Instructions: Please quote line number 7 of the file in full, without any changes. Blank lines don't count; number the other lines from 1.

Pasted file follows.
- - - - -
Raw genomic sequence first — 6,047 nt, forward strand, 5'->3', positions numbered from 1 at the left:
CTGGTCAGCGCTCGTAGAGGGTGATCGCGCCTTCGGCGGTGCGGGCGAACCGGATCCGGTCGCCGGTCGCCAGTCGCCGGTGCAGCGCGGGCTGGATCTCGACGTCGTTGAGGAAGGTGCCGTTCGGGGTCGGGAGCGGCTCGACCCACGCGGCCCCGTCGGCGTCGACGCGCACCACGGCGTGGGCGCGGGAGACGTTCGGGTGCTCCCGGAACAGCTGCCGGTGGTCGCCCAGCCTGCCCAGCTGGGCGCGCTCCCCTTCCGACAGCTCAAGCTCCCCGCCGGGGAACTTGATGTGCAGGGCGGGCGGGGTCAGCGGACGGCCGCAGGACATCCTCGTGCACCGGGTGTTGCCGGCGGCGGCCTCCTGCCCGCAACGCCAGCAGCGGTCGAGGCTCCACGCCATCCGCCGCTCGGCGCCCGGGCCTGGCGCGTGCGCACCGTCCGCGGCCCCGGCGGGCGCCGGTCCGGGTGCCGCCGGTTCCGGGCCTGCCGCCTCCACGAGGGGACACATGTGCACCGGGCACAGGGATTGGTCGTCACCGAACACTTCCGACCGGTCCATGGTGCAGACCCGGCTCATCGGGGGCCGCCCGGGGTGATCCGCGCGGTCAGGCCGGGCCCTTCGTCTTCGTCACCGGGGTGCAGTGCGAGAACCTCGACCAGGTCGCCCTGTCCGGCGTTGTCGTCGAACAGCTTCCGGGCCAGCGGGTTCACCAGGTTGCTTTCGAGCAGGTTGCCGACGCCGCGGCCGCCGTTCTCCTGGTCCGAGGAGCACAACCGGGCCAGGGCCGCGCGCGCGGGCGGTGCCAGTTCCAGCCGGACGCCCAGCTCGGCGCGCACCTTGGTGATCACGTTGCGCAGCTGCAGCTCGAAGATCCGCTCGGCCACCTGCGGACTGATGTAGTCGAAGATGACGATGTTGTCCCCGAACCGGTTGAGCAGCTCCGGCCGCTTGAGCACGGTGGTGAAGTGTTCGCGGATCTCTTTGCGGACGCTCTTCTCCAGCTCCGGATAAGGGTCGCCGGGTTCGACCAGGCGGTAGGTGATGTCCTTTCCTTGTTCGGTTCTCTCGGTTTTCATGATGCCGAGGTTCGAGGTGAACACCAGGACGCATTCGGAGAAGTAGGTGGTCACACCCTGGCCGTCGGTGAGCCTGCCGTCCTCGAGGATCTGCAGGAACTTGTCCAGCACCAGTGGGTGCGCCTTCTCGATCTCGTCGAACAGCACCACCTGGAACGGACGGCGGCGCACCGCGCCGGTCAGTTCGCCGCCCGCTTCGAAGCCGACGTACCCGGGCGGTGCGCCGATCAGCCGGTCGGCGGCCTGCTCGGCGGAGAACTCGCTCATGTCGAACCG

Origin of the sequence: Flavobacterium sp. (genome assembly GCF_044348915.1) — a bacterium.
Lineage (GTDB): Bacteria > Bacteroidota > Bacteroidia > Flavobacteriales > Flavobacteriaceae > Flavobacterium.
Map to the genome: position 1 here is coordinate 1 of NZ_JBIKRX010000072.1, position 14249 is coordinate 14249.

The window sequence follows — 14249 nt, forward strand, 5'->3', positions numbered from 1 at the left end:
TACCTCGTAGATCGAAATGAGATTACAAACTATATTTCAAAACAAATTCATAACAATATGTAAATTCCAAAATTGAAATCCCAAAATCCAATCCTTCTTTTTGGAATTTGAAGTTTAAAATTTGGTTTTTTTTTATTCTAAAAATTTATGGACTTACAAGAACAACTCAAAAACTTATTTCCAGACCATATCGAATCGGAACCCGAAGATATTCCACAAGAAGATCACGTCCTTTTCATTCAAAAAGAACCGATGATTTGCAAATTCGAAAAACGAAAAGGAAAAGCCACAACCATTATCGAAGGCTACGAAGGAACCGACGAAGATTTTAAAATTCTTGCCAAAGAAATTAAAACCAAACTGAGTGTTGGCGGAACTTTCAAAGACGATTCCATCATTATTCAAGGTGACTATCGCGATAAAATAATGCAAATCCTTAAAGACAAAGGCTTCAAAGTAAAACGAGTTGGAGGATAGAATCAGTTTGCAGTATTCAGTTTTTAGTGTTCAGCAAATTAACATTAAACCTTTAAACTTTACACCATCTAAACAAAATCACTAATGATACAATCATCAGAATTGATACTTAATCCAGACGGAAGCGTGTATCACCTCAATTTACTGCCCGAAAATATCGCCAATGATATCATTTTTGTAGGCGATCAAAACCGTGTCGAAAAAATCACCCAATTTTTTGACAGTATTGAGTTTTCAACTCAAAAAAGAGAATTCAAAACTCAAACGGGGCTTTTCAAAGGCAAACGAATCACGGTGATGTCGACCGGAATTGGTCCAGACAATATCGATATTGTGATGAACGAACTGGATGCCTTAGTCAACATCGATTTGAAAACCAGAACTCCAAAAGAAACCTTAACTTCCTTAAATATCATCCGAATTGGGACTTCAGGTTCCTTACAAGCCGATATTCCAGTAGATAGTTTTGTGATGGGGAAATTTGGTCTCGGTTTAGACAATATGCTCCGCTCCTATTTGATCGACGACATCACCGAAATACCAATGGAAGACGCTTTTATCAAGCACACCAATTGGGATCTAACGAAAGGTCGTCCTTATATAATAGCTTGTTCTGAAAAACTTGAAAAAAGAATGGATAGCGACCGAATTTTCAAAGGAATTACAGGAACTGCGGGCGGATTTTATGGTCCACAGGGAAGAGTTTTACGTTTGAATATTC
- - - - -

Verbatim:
TACCTCGTAGATCGAAATGAGATTACAAACTATATTTCAAAACAAATTCATAACAATATGTAAATTCCAAAATTGAAATCCCAAAATCCAATCCTTCTTTTTGGAATTTGAAGTTTAAAATTTGGTTTTTTTTTATTCTAAAAATTTATGGACTTACAAGAACAACTCAAAAACTTATTTCCAGACCATATCGAATCGGAACCCGAAGATATTCCACAAGAAGATCACGTCCTTTTCATTCAAAAAGAACCGATGATTTGCAAATTCGAAAAACGAAAAGGAAAAGCCACAACCATTATCGAAGGCTACGAAGGAACCGACGAAGATTTTAAAATTCTTGCCAAAGAAATTAAAACCAAACTGAGTGTTGGCGGAACTTTCAAAGACGATTCCATCATTATTCAAGGTGACTATCGCGATAAAATAATGCAAATCCTTAAAGACAAAGGCTTCAAAGTAAAACGAGTTGGAGGATAGAATCAGTTTGCAGTATTCAGTTTTTAGTGTTCAGCAAATTAACATTAAACCTTTAAACTTTACACCATCTAAACAAAATCACTAATGATACAATCATCAGAATTGATACTTAATCCAGACGGAAGCGTGTATCACCTCAATTTACTGCCCGAAAATATCGCCAATGATATCATTTTTGTAGGCGATCAAAACCGTGTCGAAAAAATCACCCAATTTTTTGACAGTATTGAGTTTTCAACTCAAAAAAGAGAATTCAAAACTCAAACGGGGCTTTTCAAAGGCAAACGAATCACGGTGATGTCGACCGGAATTGGTCCAGACAATATCGATATTGTGATGAACGAACTGGATGCCTTAGTCAACATCGATTTGAAAACCAGAACTCCAAAAGAAACCTTAACTTCCTTAAATATCATCCGAATTGGGACTTCAGGTTCCTTACAAGCCGATATTCCAGTAGATAGTTTTGTGATGGGGAAATTTGGTCTCGGTTTAGACAATATGCTCCGCTCCTATTTGATCGACGACATCACCGAAATACCAATGGAAGACGCTTTTATCAAGCACACCAATTGGGATCTAACGAAAGGTCGTCCTTATATAATAGCTTGTTCTGAAAAACTTGAAAAAAGAATGGATAGCGACCGAATTTTCAAAGGAATTACAGGAACTGCGGGCGGATTTTATGGTCCACAGGGAAGAGTTTTACGTTTGAATATTC